shaft capacity. Rollins et al. begins to address the issue but it would appear that a method
specifically developed for gravelly soils is needed. It is relevant to note that the major
source of error in these predictive methods from the literature is apparently the “K,”
which is the ratio of horizontal normal stress to vertical normal stress. With the exception
of the Rollins et al. (1997). procedure, essentially all the methods limit the K value to
about 0.8. By contrast, Figures 16 through 25 show that the actual K ranges on average
from about 1.5 to nearly 6, with the highest values being associated with shallow depth
and high gravel content. Both conditions are associated with large radiallyoutward
movements due to dilation. Even though the Rollins procedure produces more or less
unbiased estimates of skin friction at low values of skin friction, the procedure greatly
underestimates capacity when the skin friction is high.
As one studies each of these procedures, it typically appears that each author is
focused on assessing the K value just before the drilled shaft is constructed. No evidence
exists that consideration was given to the buildup of K due to dilational behavior. In
most instances it appears that the models were developed for smoothwall driven shafts in
finegrained materials where dilational behavior was not an issue. It may well have not
been the intention of the authors that their models be applied to gravelly materials.
44
45
DEVELOPMENT OF WORK PLAN FOR COMPLETION OF THE PROJECT
AND ASSESSMENT OF PROGNOSIS FOR SUCCESS
Data Gaps
The impetus for SPR493 came from ADOT and its consultants, who recognized the
dearth of data on the drilled shaft capacity in very coarse materials with grain sizes up to
that of SGC. They expressed concern that available design models from the literature for
finegrained materials that are in use today are far too conservative when used for very
coarsegrained gravelly and cobbly materials and perhaps too conservative even for finegrained
materials in some cases. This report shows this concern is well justified.
Given that the primary objective of SPR493 was to develop a model for predicting the
capacity of single and groups of drilled shafts in gravelly materials, including coarse
gravels, it follows that potential data gaps would correspond to the data needed to
develop and then to use the predictive model.
A rather thorough literature review of methodologies for evaluating skin friction for
drilled shafts has been conducted and the results of this review were reported in the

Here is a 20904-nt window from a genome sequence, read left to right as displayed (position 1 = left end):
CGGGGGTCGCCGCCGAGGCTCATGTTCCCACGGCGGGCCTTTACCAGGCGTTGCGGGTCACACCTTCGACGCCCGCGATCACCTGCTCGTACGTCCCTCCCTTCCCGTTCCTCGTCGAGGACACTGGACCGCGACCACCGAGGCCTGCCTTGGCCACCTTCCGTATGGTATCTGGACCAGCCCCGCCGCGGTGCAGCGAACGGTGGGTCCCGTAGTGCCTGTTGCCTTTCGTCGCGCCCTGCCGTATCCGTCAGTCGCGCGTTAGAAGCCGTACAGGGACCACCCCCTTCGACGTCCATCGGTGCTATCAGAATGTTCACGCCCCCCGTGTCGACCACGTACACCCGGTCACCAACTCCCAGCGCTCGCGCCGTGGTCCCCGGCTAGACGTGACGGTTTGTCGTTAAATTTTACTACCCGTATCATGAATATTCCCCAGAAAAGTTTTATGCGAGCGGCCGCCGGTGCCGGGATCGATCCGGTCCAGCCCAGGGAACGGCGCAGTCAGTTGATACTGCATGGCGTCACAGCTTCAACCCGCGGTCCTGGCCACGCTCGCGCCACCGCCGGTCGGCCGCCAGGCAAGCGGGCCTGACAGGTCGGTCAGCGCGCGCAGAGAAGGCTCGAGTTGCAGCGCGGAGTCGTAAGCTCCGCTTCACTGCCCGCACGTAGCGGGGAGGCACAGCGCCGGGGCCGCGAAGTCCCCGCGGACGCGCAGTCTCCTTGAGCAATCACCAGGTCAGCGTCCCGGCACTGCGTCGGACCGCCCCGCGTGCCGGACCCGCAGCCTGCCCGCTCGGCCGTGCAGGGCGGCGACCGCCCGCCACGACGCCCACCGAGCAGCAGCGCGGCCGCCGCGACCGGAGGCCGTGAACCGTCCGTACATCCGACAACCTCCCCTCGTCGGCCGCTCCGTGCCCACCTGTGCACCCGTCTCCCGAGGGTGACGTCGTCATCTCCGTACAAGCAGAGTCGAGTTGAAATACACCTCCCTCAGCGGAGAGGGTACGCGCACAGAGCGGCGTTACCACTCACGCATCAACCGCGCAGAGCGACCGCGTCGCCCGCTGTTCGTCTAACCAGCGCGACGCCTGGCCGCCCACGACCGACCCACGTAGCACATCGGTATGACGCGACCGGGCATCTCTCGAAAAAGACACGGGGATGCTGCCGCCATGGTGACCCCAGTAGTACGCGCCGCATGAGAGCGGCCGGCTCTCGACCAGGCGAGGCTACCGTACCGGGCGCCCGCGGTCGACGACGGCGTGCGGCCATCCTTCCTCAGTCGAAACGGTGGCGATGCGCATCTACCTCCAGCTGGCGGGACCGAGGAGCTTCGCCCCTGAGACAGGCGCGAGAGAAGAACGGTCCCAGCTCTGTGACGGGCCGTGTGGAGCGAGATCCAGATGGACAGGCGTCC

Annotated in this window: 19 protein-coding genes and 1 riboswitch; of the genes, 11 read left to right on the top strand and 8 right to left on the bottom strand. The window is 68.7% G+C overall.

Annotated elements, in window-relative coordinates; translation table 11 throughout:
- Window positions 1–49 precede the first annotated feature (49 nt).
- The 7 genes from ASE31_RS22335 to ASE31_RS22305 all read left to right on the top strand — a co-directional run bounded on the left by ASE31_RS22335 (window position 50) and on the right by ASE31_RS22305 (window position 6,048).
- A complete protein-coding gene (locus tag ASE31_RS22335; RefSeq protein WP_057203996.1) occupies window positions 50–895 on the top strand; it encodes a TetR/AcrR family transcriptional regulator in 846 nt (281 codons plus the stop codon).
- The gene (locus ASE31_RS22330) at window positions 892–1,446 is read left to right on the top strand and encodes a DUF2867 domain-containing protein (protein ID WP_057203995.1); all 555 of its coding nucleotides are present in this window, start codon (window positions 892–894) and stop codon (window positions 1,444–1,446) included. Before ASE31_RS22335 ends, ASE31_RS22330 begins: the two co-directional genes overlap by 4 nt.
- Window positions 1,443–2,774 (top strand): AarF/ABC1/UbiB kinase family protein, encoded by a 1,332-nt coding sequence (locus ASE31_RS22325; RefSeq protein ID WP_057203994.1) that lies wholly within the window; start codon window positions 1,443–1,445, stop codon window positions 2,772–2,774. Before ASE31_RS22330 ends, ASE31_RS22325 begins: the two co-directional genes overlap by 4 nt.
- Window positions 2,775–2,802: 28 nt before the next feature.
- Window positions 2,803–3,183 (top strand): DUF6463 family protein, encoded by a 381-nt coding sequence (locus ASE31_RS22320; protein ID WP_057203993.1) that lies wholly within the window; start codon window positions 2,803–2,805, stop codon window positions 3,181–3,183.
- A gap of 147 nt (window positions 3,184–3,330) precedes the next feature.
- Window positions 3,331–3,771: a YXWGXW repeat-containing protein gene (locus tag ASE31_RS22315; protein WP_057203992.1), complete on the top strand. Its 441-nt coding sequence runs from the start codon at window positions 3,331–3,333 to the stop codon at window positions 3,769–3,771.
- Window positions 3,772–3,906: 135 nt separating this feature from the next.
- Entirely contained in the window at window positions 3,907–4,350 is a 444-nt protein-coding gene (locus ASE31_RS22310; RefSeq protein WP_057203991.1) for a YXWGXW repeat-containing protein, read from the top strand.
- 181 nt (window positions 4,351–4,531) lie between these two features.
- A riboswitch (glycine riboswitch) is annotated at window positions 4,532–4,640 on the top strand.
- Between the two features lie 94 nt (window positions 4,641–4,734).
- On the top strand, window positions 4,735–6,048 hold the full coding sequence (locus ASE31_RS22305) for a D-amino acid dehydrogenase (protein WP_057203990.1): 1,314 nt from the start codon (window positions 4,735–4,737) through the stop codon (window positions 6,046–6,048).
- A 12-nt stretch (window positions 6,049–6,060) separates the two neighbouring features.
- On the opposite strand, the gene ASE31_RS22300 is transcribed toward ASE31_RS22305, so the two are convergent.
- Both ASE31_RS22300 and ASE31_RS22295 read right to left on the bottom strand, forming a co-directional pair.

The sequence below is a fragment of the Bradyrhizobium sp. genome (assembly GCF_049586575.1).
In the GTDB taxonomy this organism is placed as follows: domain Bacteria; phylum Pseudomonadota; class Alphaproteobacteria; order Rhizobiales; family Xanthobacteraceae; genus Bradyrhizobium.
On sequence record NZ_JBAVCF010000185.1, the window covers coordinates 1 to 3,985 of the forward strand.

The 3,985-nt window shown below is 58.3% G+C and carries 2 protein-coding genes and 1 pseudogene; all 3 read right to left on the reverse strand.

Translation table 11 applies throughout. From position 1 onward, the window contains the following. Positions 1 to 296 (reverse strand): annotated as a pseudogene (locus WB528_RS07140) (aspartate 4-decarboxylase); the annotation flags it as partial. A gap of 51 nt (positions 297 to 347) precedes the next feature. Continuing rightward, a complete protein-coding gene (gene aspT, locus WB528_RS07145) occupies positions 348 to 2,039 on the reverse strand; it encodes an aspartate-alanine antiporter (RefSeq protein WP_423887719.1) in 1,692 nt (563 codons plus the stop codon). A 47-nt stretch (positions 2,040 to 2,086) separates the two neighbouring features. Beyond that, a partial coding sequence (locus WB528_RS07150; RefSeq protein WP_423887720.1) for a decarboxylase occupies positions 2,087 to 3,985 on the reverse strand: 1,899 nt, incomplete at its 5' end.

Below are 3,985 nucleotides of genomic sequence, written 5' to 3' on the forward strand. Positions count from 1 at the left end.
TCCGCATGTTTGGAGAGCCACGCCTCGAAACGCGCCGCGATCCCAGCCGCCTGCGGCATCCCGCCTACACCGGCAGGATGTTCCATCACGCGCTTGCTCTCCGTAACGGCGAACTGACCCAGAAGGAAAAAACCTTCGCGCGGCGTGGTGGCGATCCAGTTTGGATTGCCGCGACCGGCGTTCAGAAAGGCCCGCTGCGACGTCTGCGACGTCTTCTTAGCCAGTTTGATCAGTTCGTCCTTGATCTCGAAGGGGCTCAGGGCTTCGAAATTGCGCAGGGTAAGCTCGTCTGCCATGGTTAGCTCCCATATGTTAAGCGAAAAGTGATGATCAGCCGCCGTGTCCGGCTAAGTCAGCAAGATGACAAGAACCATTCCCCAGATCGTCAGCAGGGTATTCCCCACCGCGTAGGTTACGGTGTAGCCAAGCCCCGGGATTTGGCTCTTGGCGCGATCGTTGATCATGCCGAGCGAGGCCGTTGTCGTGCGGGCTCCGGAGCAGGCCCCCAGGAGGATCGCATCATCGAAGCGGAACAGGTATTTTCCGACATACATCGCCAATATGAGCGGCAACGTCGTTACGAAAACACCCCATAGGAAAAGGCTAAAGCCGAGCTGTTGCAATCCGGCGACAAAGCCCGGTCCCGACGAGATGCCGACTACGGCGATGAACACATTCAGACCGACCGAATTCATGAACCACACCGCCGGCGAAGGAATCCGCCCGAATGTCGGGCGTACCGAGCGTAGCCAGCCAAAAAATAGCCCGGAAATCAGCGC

“Summary of Literature and current Practice” section. These methodologies from the
literature were combined with the experiences of the SPR493 research team to develop a
consensus on the most important parameters which influence the drilled shaft capacity
and the form of a predictive model that would be practical for practitioners to use. This
investigative process resulted in the conclusion that the most important parameters are:
1. Shear strength parameters of the material, φ′ (and c′ if material has significant
cohesion).
2. Density of the material.
3. Dilational behavior of the material (specifically the amount of radially outward
movement of particles which must occur to accommodate an increment of
downward movement of the shaft).
4. Compressibility of the material as a function of effective stress state.
5. The grain size distribution (GSD) of the material.
Several of the above factors are interrelated; i.e., they are not independent. It is
immediately obvious that even a modestly accurate evaluation of the above factors is not
practical for practitioners engaged in routine design of drilled shafts. Therefore, the
overall success of this research project requires that the above parameters be expressed as
simple functions of one or two material index properties, so that evaluation of drilled
shaft capacity can be easily accomplished. At this point in the research program it was
tentatively concluded that only one index property would be required: the grain size
distribution (GSD). It is believed that the other four parameters can be correlated, with
satisfactory accuracy, with GSD. This is because we were persuaded that density could
be related to GSD and the other parameters could then be related to density and/or GSD.
Because these correlations between GSD and the other 4 factors listed above had not yet
been developed, this was an important first task in the next phase of this research.
Correlations between grain size distribution (GSD), and each of the four factors:
46
1. c′ and φ′
2. Density
3. Dilational behavior
4. Compressibility
obviously required that GSD be paired with each of these four factors so that correlations
could be developed. The sources of data include (a) the literature, (b) the results of field
insitu density measurements and field sampling, and (c) the results of a lab test program
performed at ASU as a part of SPR493. The lab test program is described further under
the heading “Lab Testing,” but here it is noted that it involves large scale direct shear
tests on concrete/granular material interfaces. Each direct shear test series provides data